Quirks, Quips and Q Planes (1939)

CLOUDS OVER EUROPE (1939)

To view Q Planes click here.

Ralph Richardson and Laurence Olivier had already developed quite the reputation among actors in the 1930s as powerhouses of the London stage. Both had worked together in the West End and had recently worked together on a production of Othello at the Old Vic, with Richardson in the title role and Olivier as Iago. So the fact that their first film together should be a spy comedy seems counter-intuitive until you see it and ask yourself why it didn’t happen more often? Richardson and Olivier, joined by Valerie Hobson, turn out to be one hell of a good comedy team and Q Planes is a comedy so quickly paced and expertly timed, it still seems fresh today.

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The Delightfully Perfect Blithe Spirit (1945)

BLITHE SPIRIT (1945)

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There are countless great movies, but so few are truly perfect. Some of the movies that I consider worthy of the “perfect” designation include Alfred Hitchcock’s Notorious (1946), William Wyler’s The Best Years of Our Lives (1946), John Ford’s Stagecoach (1939), Mervyn LeRoy’s Random Harvest (1942) and Billy Wilder’s The Apartment (1960). In these films, it’s easy to break down what makes them special: not a single moment is wasted. Every shot, scene, snippet of dialogue, musical accompaniment and actor’s glance is carefully constructed; the result of the intricate work of cinematic masters at the helm. In Notorious, Hitchcock centers his story around two of the most beautiful, talented actors (Cary Grant and Ingrid Bergman) while masterfully weaving romance, sexuality, political intrigue and an empathetic view of a morally corrupt character. In The Best Years of Our Lives, Wyler authentically captures the complicated nature of veterans returning home and adjusting to civilian life—something that was all too real for Wyler and his fellow World War II veterans. And in The Apartment, Billy Wilder skillfully creates a humorous and heartbreaking glimpse of two lonely people finding love while caught up in the midst of sleazy corporate America.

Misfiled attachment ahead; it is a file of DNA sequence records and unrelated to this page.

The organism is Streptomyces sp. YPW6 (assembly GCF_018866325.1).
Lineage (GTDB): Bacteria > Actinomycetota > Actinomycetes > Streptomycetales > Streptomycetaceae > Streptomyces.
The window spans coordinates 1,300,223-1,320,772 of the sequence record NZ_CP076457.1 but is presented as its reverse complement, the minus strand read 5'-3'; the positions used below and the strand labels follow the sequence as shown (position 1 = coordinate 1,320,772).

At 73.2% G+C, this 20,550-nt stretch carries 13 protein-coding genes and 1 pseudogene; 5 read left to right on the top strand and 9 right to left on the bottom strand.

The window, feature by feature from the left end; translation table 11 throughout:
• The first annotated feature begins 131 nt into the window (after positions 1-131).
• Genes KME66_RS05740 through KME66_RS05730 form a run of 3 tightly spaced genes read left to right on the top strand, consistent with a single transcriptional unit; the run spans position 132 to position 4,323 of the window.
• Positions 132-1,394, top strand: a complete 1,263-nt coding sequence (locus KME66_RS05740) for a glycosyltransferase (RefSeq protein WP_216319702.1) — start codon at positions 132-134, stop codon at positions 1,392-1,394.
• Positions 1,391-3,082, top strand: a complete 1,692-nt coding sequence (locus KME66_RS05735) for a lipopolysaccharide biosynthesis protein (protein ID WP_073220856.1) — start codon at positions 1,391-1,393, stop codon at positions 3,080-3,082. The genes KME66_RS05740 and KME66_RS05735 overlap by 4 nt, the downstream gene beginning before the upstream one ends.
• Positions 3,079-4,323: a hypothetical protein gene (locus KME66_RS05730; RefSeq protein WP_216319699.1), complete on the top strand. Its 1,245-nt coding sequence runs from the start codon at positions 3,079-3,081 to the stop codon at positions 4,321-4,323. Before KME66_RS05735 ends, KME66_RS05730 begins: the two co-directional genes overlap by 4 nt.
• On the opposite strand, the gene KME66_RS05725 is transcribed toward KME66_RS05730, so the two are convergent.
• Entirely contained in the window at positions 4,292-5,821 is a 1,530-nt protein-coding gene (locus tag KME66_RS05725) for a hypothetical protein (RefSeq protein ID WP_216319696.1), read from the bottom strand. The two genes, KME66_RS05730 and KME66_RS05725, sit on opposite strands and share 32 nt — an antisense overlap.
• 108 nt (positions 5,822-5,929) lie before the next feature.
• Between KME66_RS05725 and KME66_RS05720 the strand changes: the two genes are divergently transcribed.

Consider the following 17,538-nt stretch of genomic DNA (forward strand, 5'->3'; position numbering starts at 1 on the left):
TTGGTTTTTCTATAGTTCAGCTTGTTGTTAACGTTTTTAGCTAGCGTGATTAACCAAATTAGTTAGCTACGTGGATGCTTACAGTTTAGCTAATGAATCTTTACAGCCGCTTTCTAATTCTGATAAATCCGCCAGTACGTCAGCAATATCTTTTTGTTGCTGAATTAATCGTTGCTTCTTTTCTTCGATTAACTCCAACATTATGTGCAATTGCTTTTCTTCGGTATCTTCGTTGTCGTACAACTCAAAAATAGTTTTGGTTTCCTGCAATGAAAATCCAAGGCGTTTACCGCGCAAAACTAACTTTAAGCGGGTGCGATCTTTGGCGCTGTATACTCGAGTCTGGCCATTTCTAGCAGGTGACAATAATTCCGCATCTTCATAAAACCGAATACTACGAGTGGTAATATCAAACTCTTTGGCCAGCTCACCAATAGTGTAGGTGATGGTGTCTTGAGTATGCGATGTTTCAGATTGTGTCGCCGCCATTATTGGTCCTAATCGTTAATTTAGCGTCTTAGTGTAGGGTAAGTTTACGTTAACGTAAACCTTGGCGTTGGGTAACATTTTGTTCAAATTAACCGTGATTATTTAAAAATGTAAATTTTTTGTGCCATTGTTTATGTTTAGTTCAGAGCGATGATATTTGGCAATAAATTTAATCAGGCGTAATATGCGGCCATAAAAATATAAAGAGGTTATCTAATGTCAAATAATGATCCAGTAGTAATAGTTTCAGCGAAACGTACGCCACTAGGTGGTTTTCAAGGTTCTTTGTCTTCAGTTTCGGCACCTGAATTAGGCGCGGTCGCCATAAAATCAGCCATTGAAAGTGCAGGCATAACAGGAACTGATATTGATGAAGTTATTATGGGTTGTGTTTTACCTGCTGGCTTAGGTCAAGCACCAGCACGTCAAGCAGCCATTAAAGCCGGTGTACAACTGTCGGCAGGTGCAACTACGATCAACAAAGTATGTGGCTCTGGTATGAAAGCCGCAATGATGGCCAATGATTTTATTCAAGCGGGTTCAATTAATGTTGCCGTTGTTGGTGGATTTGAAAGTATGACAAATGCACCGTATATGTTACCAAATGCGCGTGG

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Bigotry & Bloodshed: Sapphire (1959)

SAPPHIRE (1959)